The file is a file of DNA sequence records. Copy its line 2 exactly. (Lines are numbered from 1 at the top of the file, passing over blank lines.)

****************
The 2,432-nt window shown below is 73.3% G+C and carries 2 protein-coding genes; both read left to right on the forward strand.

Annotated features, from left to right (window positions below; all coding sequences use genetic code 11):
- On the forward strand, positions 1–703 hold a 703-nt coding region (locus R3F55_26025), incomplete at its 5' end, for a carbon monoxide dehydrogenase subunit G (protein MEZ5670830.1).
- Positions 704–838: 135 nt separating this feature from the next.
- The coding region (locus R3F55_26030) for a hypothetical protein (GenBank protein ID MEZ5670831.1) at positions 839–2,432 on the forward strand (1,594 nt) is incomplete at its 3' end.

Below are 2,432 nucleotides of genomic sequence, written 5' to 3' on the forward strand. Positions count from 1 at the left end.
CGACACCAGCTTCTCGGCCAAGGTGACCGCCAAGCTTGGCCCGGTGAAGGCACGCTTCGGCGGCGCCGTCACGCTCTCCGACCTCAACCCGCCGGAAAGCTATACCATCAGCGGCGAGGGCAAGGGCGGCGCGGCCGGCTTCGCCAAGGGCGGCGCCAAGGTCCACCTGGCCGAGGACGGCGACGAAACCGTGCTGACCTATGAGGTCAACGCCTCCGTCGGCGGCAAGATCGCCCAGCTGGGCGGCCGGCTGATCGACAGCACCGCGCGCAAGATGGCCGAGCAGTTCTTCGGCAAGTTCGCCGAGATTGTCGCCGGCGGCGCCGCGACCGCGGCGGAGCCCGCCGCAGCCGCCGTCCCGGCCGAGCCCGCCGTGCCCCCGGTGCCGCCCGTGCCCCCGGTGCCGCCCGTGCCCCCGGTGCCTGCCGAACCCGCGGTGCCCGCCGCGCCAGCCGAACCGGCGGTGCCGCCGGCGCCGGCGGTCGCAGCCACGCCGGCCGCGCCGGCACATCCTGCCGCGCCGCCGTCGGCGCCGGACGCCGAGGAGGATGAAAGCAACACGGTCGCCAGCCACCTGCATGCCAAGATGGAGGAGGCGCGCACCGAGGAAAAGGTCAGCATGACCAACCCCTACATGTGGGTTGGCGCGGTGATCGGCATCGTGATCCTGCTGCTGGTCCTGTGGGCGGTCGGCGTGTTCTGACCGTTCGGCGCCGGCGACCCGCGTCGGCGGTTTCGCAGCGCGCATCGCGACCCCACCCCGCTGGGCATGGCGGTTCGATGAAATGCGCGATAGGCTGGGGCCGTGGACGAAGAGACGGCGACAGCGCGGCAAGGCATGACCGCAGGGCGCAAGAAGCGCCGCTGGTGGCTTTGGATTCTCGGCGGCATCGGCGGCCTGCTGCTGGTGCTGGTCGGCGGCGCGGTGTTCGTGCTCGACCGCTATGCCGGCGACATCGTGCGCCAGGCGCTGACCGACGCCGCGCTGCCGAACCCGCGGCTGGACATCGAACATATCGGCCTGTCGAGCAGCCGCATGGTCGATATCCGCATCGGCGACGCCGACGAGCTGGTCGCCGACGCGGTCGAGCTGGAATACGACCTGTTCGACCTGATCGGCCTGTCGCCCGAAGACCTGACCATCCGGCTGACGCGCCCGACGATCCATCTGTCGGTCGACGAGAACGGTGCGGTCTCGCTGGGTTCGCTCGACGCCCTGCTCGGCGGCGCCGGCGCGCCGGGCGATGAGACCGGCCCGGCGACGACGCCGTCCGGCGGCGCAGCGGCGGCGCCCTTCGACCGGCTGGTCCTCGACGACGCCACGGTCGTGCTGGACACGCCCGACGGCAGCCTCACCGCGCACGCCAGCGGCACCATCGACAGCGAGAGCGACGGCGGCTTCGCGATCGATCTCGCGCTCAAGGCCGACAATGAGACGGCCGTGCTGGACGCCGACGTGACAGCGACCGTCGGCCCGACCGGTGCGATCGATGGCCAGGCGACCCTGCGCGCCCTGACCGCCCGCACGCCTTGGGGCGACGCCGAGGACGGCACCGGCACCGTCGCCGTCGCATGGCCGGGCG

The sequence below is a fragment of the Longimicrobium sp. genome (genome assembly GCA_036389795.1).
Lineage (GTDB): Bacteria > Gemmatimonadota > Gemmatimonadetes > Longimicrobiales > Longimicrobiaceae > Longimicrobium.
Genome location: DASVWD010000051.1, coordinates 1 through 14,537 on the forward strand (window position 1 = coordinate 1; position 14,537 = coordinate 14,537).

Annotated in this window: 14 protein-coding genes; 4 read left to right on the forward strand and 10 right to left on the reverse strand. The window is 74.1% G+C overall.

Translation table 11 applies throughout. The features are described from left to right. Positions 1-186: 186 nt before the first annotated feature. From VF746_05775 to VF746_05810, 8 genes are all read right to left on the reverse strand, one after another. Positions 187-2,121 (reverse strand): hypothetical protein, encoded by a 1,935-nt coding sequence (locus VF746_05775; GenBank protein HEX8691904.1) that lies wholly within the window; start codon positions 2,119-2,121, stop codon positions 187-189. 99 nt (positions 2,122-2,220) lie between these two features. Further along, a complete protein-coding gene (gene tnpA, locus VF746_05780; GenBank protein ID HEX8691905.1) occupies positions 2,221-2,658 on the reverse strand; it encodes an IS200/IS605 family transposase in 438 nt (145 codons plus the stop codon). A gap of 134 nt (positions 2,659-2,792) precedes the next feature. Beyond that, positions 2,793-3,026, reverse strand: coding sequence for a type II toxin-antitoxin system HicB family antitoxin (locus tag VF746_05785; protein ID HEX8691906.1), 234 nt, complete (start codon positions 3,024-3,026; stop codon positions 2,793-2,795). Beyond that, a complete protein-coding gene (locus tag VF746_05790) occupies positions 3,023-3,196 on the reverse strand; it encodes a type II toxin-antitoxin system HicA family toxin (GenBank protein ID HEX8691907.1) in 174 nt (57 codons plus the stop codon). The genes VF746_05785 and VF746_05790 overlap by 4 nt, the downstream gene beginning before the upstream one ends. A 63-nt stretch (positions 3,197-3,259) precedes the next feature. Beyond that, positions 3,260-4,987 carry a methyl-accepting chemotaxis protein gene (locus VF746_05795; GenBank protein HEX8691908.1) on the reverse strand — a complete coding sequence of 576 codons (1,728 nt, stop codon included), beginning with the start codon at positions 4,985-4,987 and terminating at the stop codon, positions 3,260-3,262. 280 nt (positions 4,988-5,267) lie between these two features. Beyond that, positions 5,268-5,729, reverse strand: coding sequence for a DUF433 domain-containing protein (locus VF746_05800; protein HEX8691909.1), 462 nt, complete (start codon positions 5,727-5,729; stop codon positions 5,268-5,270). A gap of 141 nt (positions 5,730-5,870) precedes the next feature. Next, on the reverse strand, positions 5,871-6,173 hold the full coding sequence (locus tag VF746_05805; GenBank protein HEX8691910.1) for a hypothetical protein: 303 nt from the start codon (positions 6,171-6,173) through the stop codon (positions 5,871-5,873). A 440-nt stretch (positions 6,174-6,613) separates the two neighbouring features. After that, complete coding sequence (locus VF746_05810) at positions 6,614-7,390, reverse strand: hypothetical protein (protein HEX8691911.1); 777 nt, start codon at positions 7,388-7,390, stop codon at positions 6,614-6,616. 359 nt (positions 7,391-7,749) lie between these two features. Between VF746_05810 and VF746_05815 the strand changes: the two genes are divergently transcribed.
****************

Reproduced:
Annotated features, from left to right (window positions below; all coding sequences use genetic code 11):